Broadband Gain Chips
Drive Tunable External-Cavity Lasers
The core technology behind the tunable external-cavity laser is the broadband gain chip. Laser manufacturers
have much to consider when choosing a chip.
Telecommunications requirements such as dynamic provisioning,
channel protection, wavelength conversion and the replacement of fixed-wavelength
distributed feedback lasers are driving the adoption of tunable laser sources. External-cavity
lasers offer several advantages over other approaches: high power, wide tuning range,
high side mode suppression ratio, narrow linewidth and high efficiency. The core
technology behind the external-cavity laser is the broadband gain chip, a semiconductor
superluminescent diode that acts both as a broadband light source and as a frequency-agile
The largest market for broadband gain chips is
in telecommunications, where external-cavity lasers will act as the sources for
metro, long-haul and ultralong-haul networks. The tunable laser telecommunications
market is small today, but it is expected to grow rapidly and to reach $869 million
in 2005. The chips also have a place in lasers for test and measurement. These lasers
display tuning ranges greater than 100 nm and are used primarily for evaluating
optical components and systems.
In the Littrow external-cavity laser
design, the two critical components are the chip and the filter. When current is
applied to the chip, it emits a very wide spectrum of light that is collimated onto
the filter. The filter is positioned at a precise angle so that only the desired
narrow spectrum reflects to the chip. This feedback is then focused back into the
broadband gain chip, creating a lasing cavity between the far facet of the diode
and the filter. At this point, the chip begins to lase at the desired wavelength.
To tune the external cavity, the filter is rotated to reflect a different wavelength.
In the Littrow external-cavity
laser, the wavelength is determined by the angle of the filter, which controls the
wavelength of light that is reflected to the broadband gain chip, creating a lasing
cavity. Courtesy of Princeton Lightwave Inc.
Many different broadband gain chips
are on the market, and it is important for laser manufacturers to select the one
that exactly fits their needs. The proper selection of the chip can significantly
increase the power and widen the tuning range of an external-cavity laser, but it
also can simplify integration and lower manufacturing costs. Furthermore, the reliability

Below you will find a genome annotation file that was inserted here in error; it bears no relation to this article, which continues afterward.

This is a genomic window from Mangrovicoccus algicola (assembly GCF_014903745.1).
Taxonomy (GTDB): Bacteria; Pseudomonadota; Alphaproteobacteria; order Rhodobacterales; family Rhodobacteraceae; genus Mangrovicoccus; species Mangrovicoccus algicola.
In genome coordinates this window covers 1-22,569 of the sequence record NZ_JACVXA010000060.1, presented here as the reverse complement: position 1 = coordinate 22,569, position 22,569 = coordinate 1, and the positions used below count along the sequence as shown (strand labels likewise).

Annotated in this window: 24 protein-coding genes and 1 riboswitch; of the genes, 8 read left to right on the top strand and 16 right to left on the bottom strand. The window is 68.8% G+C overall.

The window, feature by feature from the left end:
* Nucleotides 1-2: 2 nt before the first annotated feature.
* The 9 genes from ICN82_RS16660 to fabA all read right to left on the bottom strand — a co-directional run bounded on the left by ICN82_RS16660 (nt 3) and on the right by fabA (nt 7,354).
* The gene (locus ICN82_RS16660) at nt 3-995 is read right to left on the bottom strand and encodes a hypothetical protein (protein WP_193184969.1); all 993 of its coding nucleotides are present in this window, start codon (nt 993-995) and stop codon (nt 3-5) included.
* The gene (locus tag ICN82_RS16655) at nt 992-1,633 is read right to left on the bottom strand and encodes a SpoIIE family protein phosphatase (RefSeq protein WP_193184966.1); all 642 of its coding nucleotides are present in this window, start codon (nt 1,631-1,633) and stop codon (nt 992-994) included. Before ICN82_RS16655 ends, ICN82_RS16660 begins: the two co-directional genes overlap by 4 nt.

and stability of these lasers are directly related to the chip.
Selecting a chip
Important criteria in selecting a broadband gain
chip are gain, tunability, manufacturability, reflectivity and chip design:
• Gain and power. Ultimately,
the output power of the chip determines that of the laser. The current output requirement
of an external-cavity laser for long- and ultralong-haul applications is 20 to 40
mW across the entire tuning range. The metro market requires between 5 and 10 mW.
To reach such power levels, high coupling efficiencies, low cavity losses and very
high gain are necessary.
To achieve a high coupling efficiency
into the broadband gain chip, the coupling optics must be designed for the chip’s
specific far-field radiation pattern. In addition, it is important that the chip
have a large active region so that the alignment tolerances of the coupling optics
may be relaxed. Generally, a ridge waveguide structure has a much larger active
region than a buried heterostructure.
The waveguide design in a broadband gain chip affects the reflectivity
at one of the facets, and so the lasing wavelength. A curved or angled waveguide
yields an effective reflectivity of 1 x 10—4, relaxing the requirement that the
antireflection coatings achieve reflectivity of less than 5 x 10—4 across the tuning
Both the material structure and the
cavity length determine the gain. The choice of cavity length of the broadband gain
chip is based on power requirements, constraints on size and the mode spacing of
the lasing cavity. To obtain the 20 mW that is necessary for the long-haul market,
the chip must have an output power of more than 40 mW to account for losses in the
laser. As the power requirements for external-cavity lasers increase, the gain of
the chip also must increase; experimental results at Princeton Lightwave Inc. have
shown output powers of more than 100 mW in a standard Littrow cavity.
An experimental Littrow external-cavity laser at Princeton Lightwave displayed an output
of more than 100 mW. The drive current to the broadband gain chip was 450 mA.
• Tuning range. The broadband
gain chip is the main determinant of the wide tuning range of external-cavity lasers.
The current goal of most manufacturers is to have a tuning range that covers 40
nm in either the C- or the L-band. In the future, manufacturers will extend their
tuning range to include both bands.
The tuning range of the chip is purely
a factor of the material structure. To achieve a wide tuning range, the material
structure must be designed with that in mind. In addition, the chips should be designed
to have a gain curve that is as flat as possible across the entire tuning range.
To achieve a 40-nm tuning range for